1950s EASY-POP Songs and Singers...on the verge of Rock 'n Roll
Songwriters of the 50s and singers who recorded some of their hit songs
Richard Adler & Jerry Ross Tony Bennett’s Rags to Riches; Rosemary Clooney’s Hey There from Broadway’s ‘Pajama Game’; Eddie Fisher’s Heart from ‘Damn Yankees’; and Doris Day’s Everybody Loves a Lover (with music by Robert Allen).
Robert Allen & Al Stillman Perry Como’s Christmas classic Home for the Holidays; Johnny Mathis’ Chances Are and It’s Not For Me To Say; and the Four Lads’ Moments to Remember, No Not Much, and There’s Only One of You.
Bennie Benjamin, composer & George David Weiss, lyricist Kay Starr’s Wheel of Fortune and Patti Page’s Cross Over the Bridge.
Irving Berlin, composer & lyricist Eddie Fisher’s Count Your Blessings; Bing Crosby’s White Christmas; Kate Smith’s God Bless America; Ethel Merman’s There’s No Business Like Show Business; and Judy Garland’s Easter Parade.
Jerry Bock, composer & George David Weiss, lyricist Peggy Lee’s and Sarah Vaughan’s versions of Mr. Wonderful; Eydie Gorme’s Too Close for Comfort both from Broadway’s ‘Mr. Wonderful’; and Bobby Darin’s Artificial Flowers (words by Sheldon Harnick) from Broadway’s ‘Tenderloin.’
Johnny Burke, composer & lyricist (also composed under the pseudonym K. C. Rogan) Perry Como’s Wild Horses; Johnny Mathis’ Misty; the Skyliners’ Pennies from Heaven; and Patti Page’s Now That I’m in Love.
Sammy Cahn, lyricist (often collaborated with Jule Styne and Jimmy Van Heusen) Doris Day’s It’s Magic and I’ll Never Stop Loving You; the Four Aces’ Three Coins in the Fountain; Dinah Shore’s I’ll Walk Alone; Mario Lanza’s Be My Love; the Ames Brothers’ Forever Darling; Frank Sinatra’s Love and Marriage, Same Old Saturday Night, Hey Jealous Lover, All the Way, and High Hopes; and the Christmas holiday classic Let It Snow! Let It Snow! Let It Snow!
Joe Darion, lyricist Teresa Brewer’s Ricochet; Patti Page’s Changing Partners; and Jack Jones’ The Impossible Dream from Broadway’s ‘Man of La Mancha.’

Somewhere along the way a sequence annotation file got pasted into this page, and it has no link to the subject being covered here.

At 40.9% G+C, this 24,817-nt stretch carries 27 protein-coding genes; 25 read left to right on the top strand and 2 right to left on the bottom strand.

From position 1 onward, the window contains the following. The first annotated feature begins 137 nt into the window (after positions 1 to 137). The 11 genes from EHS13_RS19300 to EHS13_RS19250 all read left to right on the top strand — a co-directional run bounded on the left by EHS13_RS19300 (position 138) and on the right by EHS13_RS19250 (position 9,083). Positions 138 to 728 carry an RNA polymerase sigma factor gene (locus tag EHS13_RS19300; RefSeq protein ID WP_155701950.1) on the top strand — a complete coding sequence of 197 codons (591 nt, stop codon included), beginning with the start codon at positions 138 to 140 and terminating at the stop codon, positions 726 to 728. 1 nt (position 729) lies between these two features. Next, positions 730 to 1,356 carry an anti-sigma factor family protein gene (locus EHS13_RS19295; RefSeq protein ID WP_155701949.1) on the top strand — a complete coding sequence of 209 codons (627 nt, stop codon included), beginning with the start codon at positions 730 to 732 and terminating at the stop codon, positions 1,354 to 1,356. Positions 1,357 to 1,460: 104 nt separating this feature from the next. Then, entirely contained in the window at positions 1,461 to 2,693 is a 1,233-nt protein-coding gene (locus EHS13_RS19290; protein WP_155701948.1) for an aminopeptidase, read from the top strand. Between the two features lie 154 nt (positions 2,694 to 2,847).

Hal David, lyricist (often collaborated with composer Burt Bacharach) Perry Como’s Magic Moments; Teresa Brewer’s Bell Bottom Blues; Carl Dobkins’ My Heart is an Open Book; and Sarah Vaughan’s Broken-Hearted Melody.
Ray Evans, composer & Jay Livingston, lyricist The Christmas classic Silver Bells; Debbie Reynolds’ Tammy; Nat King Cole’s Mona Lisa; Dinah Shore’s Buttons & Bows; and Doris Day’s Que Sera, Sera.
Sammy Fain, composer (often collaborated with lyricist Paul Francis Webster) Dinah Shore’s Dear Hearts and Gentle People; Doris Day’s Secret Love; the Ames Brothers’ Love Is a Many-Splendored Thing; Johnny Nash’s A Very Precious Love; and Pat Boone’s April Love.
Terry Gilkyson, composer and lyricist Frankie Laine’s Cry of the Wild Goose; Doris Day’s Mister Tap Toe; and Dean Martin’s Memories Are Made of This.
Norman Gimbel, lyricist Teresa Brewer’s Ricochet (with Joe Darion and Larry Coleman); Dean Martin’s Sway; Andy Williams’ Canadian Sunset; and Little Peggy March’s I Will Follow Him.
Al Hoffman, composer/lyricist (often collaborated with Dick Manning and Bob Merrill) Mairzy Doats; I’m Gonna Live Till I Die; Eileen Barton’s If I Knew You Were Coming I’d’ve Baked a Cake; Pearl Bailey’s Takes Two to Tango; Perry Como’s Papa Loves Mambo and Hot Diggity Dog; and the words and music for Walt Disney’s ‘Cinderella.’
Jack Lawrence, composer and lyricist Rosemary Clooney’s Tenderly (with Walter Gross); Bobby Darin’s Beyond the Sea (with Charles Trenet); Don Cornell’s Hold My Hand; and Les Baxter’s Poor People of Paris.
Jerry Leiber & Mike Stoller, composer and lyricist Elvis Presley’s Jailhouse Rock, Don’t, Treat Me Nice, and She’s Not You; Gale Storm’s Lucky Lips; and the Drifters’ On Broadway.
Carolyn Leigh, lyricist Frank Sinatra’s Witchcraft, Young at Heart, and (How Little It Matters) How Little We Know; Peggy Lee’s Pass Me By; and Lucille Ball’s Hey Look Me Over.
Dick Manning, composer/lyricist (often collaborated with composer/lyricist Al Hoffman) Pearl Bailey’s Takes Two to Tango; Teresa Brewer’s Jilted; Tommy Edwards’ Morningside of the Mountain; Jimmie Rodgers Secretly; and Perry Como’s Papa Loves Mambo and Hot Diggity Dog.
Bob Merrill, composer/lyricist (often collaborated with composer/lyricist Al Hoffman) Patty Page’s classic How Much is that Doggie in the Window?; Jimmie Rodgers’ Honeycomb; Rosemary Clooney’s Mambo Italiano; Eileen Barton’s If I Knew You Were Coming I’d’ve Baked a Cake; Perry Como’s Tina Marie; Guy Mitchell’s My Truly, Truly Fair; and Sarah Vaughan’s Make Yourself Comfortable.